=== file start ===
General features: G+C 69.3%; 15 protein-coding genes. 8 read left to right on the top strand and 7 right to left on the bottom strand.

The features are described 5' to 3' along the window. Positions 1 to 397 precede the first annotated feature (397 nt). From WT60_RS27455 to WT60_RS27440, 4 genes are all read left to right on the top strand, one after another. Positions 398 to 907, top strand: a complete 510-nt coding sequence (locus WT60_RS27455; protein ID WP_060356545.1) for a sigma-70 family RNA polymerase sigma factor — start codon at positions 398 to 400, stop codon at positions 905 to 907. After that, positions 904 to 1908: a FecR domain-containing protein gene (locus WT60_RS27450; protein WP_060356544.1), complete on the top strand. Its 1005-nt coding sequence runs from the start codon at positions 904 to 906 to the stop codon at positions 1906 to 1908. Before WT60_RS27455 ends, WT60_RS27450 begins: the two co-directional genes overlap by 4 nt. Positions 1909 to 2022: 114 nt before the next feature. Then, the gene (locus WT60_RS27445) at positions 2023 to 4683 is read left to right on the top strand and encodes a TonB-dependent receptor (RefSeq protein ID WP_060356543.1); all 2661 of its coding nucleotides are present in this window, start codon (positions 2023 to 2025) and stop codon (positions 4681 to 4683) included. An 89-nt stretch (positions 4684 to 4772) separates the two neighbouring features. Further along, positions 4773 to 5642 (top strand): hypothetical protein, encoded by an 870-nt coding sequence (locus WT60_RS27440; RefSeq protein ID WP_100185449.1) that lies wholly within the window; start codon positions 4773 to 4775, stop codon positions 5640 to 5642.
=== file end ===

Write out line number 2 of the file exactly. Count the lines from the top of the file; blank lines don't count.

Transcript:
The features are described 5' to 3' along the window. Positions 1 to 397 precede the first annotated feature (397 nt). From WT60_RS27455 to WT60_RS27440, 4 genes are all read left to right on the top strand, one after another. Positions 398 to 907, top strand: a complete 510-nt coding sequence (locus WT60_RS27455; protein ID WP_060356545.1) for a sigma-70 family RNA polymerase sigma factor — start codon at positions 398 to 400, stop codon at positions 905 to 907. After that, positions 904 to 1908: a FecR domain-containing protein gene (locus WT60_RS27450; protein WP_060356544.1), complete on the top strand. Its 1005-nt coding sequence runs from the start codon at positions 904 to 906 to the stop codon at positions 1906 to 1908. Before WT60_RS27455 ends, WT60_RS27450 begins: the two co-directional genes overlap by 4 nt. Positions 1909 to 2022: 114 nt before the next feature. Then, the gene (locus WT60_RS27445) at positions 2023 to 4683 is read left to right on the top strand and encodes a TonB-dependent receptor (RefSeq protein ID WP_060356543.1); all 2661 of its coding nucleotides are present in this window, start codon (positions 2023 to 2025) and stop codon (positions 4681 to 4683) included. An 89-nt stretch (positions 4684 to 4772) separates the two neighbouring features. Further along, positions 4773 to 5642 (top strand): hypothetical protein, encoded by an 870-nt coding sequence (locus WT60_RS27440; RefSeq protein ID WP_100185449.1) that lies wholly within the window; start codon positions 4773 to 4775, stop codon positions 5640 to 5642.